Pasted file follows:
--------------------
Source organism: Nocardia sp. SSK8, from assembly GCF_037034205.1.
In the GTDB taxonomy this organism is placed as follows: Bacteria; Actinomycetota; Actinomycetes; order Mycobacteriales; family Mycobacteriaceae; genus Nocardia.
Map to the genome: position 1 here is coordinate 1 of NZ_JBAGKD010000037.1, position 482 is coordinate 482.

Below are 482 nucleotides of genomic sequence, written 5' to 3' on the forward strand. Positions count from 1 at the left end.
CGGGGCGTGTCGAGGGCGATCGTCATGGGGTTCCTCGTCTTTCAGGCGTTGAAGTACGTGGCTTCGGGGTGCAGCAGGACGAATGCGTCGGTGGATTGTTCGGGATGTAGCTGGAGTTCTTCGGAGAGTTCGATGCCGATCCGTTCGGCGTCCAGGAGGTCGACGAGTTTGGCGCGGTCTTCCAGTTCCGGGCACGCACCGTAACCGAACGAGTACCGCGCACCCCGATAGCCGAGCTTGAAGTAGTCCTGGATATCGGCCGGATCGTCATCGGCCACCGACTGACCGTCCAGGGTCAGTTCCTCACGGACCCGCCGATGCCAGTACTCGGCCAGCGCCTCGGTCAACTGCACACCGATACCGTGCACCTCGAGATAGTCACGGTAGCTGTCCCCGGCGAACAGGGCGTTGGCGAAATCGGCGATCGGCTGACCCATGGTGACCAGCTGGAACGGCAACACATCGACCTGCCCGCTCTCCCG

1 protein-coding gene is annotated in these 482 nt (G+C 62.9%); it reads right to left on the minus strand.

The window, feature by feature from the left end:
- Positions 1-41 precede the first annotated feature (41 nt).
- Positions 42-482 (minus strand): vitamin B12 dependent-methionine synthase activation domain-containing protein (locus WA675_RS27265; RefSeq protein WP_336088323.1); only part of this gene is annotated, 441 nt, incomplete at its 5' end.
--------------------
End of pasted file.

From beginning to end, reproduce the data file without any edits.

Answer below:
Source organism: Nocardia sp. SSK8, from assembly GCF_037034205.1.
In the GTDB taxonomy this organism is placed as follows: Bacteria; Actinomycetota; Actinomycetes; order Mycobacteriales; family Mycobacteriaceae; genus Nocardia.
Map to the genome: position 1 here is coordinate 1 of NZ_JBAGKD010000037.1, position 482 is coordinate 482.

Below are 482 nucleotides of genomic sequence, written 5' to 3' on the forward strand. Positions count from 1 at the left end.
CGGGGCGTGTCGAGGGCGATCGTCATGGGGTTCCTCGTCTTTCAGGCGTTGAAGTACGTGGCTTCGGGGTGCAGCAGGACGAATGCGTCGGTGGATTGTTCGGGATGTAGCTGGAGTTCTTCGGAGAGTTCGATGCCGATCCGTTCGGCGTCCAGGAGGTCGACGAGTTTGGCGCGGTCTTCCAGTTCCGGGCACGCACCGTAACCGAACGAGTACCGCGCACCCCGATAGCCGAGCTTGAAGTAGTCCTGGATATCGGCCGGATCGTCATCGGCCACCGACTGACCGTCCAGGGTCAGTTCCTCACGGACCCGCCGATGCCAGTACTCGGCCAGCGCCTCGGTCAACTGCACACCGATACCGTGCACCTCGAGATAGTCACGGTAGCTGTCCCCGGCGAACAGGGCGTTGGCGAAATCGGCGATCGGCTGACCCATGGTGACCAGCTGGAACGGCAACACATCGACCTGCCCGCTCTCCCG

1 protein-coding gene is annotated in these 482 nt (G+C 62.9%); it reads right to left on the minus strand.

The window, feature by feature from the left end:
- Positions 1-41 precede the first annotated feature (41 nt).
- Positions 42-482 (minus strand): vitamin B12 dependent-methionine synthase activation domain-containing protein (locus WA675_RS27265; RefSeq protein WP_336088323.1); only part of this gene is annotated, 441 nt, incomplete at its 5' end.